Articles Tagged Sundance

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Sundance Coverage: The Fire This Time

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With its kitchen-sink realism and cinematographer Ante Cheng’s moody, black-and-white camerawork, the filmmaker’s quasi-autobiographical Gook stems from his childhood memories about his father defending the family business during 1992’s Los Angeles riots following the notorious, not-guilty verdicts of the four LAPD officers involved in the 1991 beating of the late Rodney King.

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All for One, One for All: Laps

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Three filmmaking musketeers, writer-director Charlotte “Charlie” Wells, producer Joy Jorgensen, and editor Blair McClendon, enrolled in the Masters of Fine Arts program at New York University’s Tisch School of the Arts, put their heads together to create the short film Laps. It premiered at the 2017 Sundance Film Festival.

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A Love Triangle in Hell

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After a post-screening Q&A session, Cabral, 28, spoke to Neil Kendricks about his risky modus operandi and tackling the challenging logistics of filming on location in the Najayo prison where approximately 70,000 prisoners are crammed into a facility built for 20,000 inmates. Sometimes, art can emerge from the most unlikely places.

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From the Archives: Suburbia’s mean streets enter “Girls Town” (1996)

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Twenty years ago Independent contributor Dana Harris sat opposite filmmakers Jim McKay and Lauren Zalaznick in a Soho coffee shop to talk Girls Town, the duo’s comedy-drama that embraced improv to explore the lives of teenage girls. Two decades have passed — with McKay going on to direct episodes of The Wire, Big Love, and Law & Order and Zalaznick going on to be an accomplished television executive — but this interview preserves a moment in which the two explore a new dimension for women in film.

Nate Parker took Sundance by storm with his depiction of Nat Turner in The Birth of a Nation (courtesy Fox Searchlight).

Sundance 2016: Where Black Lives Matter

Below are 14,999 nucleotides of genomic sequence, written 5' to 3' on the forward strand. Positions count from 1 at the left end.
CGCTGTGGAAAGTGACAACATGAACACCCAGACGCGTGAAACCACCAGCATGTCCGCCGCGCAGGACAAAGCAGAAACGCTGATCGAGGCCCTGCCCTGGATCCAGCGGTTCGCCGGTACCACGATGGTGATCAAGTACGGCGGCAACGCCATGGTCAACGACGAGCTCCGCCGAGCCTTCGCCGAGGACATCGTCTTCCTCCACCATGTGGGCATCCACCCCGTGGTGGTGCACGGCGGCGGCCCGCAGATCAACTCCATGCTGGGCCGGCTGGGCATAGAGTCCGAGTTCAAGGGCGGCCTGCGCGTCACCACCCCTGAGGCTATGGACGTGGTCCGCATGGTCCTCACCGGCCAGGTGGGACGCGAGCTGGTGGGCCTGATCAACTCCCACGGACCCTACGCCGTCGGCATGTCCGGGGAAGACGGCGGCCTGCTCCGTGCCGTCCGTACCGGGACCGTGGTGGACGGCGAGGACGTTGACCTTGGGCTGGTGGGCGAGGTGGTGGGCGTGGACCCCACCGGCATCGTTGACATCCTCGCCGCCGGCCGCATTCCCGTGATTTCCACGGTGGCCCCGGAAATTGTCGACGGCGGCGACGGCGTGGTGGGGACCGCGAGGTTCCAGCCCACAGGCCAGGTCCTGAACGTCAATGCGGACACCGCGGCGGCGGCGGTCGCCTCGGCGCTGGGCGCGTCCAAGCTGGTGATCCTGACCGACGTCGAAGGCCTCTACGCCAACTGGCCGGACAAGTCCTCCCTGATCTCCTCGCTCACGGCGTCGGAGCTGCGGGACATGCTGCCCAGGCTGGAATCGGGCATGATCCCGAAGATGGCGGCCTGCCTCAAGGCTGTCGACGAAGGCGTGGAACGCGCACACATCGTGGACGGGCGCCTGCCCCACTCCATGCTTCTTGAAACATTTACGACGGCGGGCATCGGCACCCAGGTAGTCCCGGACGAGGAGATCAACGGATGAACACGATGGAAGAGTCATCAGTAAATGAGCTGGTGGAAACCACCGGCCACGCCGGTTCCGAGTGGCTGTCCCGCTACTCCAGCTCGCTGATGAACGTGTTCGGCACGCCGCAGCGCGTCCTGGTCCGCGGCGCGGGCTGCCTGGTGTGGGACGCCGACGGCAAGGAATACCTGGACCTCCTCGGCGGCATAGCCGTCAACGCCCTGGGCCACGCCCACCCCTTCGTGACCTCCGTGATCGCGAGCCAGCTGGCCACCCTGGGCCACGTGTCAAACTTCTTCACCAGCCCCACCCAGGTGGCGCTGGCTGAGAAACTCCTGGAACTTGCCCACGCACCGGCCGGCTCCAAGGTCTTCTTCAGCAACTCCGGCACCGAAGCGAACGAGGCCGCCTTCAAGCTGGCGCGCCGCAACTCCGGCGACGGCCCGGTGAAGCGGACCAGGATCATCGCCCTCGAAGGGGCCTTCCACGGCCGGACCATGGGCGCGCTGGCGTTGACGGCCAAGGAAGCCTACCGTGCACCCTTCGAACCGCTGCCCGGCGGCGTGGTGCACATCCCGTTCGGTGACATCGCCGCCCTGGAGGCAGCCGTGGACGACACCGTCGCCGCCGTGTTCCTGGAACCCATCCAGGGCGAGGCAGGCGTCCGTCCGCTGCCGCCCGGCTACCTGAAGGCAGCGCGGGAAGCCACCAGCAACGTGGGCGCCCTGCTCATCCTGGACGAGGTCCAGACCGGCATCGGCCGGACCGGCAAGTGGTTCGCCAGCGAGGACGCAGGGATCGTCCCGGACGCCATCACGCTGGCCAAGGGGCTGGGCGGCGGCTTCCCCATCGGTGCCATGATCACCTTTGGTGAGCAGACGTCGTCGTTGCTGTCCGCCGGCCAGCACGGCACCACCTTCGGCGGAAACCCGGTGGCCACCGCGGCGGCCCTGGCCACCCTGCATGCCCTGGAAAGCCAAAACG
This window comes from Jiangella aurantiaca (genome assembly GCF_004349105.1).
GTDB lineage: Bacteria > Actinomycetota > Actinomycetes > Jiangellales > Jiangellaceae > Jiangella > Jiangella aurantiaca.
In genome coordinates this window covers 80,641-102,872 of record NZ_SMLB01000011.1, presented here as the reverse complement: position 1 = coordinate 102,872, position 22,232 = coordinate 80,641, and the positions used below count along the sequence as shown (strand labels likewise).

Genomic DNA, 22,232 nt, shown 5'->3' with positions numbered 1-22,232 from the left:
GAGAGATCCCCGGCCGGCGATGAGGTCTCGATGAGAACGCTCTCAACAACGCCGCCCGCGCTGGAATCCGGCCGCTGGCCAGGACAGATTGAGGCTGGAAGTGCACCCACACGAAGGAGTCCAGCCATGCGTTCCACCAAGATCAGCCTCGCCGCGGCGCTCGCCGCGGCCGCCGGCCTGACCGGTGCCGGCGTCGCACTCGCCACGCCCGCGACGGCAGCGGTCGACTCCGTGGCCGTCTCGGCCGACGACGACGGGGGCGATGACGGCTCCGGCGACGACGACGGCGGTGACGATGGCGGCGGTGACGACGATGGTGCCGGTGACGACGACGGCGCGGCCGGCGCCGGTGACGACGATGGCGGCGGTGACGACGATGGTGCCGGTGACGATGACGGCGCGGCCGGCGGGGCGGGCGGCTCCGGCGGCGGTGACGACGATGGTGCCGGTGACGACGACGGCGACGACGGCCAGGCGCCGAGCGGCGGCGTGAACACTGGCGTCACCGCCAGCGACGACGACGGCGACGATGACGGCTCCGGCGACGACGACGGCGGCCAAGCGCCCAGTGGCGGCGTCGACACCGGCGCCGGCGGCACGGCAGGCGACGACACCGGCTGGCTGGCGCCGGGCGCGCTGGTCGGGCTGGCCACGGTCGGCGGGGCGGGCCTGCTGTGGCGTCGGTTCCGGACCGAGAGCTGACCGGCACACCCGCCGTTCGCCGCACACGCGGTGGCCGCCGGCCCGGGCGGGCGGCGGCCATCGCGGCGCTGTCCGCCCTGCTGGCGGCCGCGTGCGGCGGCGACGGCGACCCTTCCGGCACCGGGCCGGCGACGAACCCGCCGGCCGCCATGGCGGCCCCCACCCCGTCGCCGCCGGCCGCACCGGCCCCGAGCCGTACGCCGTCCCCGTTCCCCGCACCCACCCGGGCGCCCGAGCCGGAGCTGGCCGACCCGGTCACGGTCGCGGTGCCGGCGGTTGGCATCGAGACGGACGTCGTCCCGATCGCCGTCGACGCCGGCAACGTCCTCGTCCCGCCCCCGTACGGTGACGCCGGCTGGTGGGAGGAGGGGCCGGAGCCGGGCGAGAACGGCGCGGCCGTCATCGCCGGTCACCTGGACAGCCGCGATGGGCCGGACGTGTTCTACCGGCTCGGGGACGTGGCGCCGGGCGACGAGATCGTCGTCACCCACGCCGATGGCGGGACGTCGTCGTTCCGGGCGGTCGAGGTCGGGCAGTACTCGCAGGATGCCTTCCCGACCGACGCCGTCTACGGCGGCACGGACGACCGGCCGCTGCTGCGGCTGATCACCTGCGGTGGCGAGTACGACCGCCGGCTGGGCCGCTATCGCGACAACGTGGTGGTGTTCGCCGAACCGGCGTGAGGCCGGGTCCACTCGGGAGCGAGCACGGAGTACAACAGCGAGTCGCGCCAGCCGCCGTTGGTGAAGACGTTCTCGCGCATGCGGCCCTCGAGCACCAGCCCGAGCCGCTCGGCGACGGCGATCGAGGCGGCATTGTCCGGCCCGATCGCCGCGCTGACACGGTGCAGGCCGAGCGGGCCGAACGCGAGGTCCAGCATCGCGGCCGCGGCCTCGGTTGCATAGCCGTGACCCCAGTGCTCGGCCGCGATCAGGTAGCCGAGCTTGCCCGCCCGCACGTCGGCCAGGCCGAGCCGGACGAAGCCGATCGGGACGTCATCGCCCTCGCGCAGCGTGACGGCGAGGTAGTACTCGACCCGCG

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Slave rebellion, a romance for the history books, and girls being their odd, tough selves combine for one potent antidote to Hollywood’s dearth of black lives on screen. Credit goes to Sundance 2016, according to staff writer Neil Kendricks, who says this festival “defiantly flies a multi-racial flag of true diversity.”

From Kahil Joseph's "Double Conscience" video installation at Sundance 2016's New Frontier section. (Photo by Neil Kendricks)

Sundance 2016: New Frontier’s VR Spectacles

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In its 10th year, Sundance’s New Frontier section abounded with cutting edge technology and immersive, VR experiences. Neil Kendricks and Maddy Kadish wore the headsets, goggles, and assorted cutting-edge tech in order to leave Park City momentarily behind and glimpse the future of storytelling.

A still from the documentary Newtown (courtesy Sundance Film Festival)

Sundance 2016: Films On Gun Violence

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What has been an absence of cinematic dialogue about gun access and violence in the United States was filled with both documentaries and fiction features at Sundance 2016. The Independent’s Maddy Kadish and Neil Kendricks debate the merits and emotional impact of several titles.

An art concept image from 1979 Revolution. Photo courtesy Ink Stories.

10 Filmmakers to Watch in 2015: Navid Khonsari and Vassiliki Khonsari

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Game developer Navid Khonsari and filmmaker Bessie Khonsari join our 10 to Watch list with a genre-merging project, 1979 Revolution, a video game that aims to evoke the empathy of film. Navid and Bessie Khonsari participated in the New Frontier Story Lab at the Sundance Institute in 2014 and 1979 Revolution appeared as an exhibit in Sundance Film Festival’s New Frontier and at SXSW in 2015.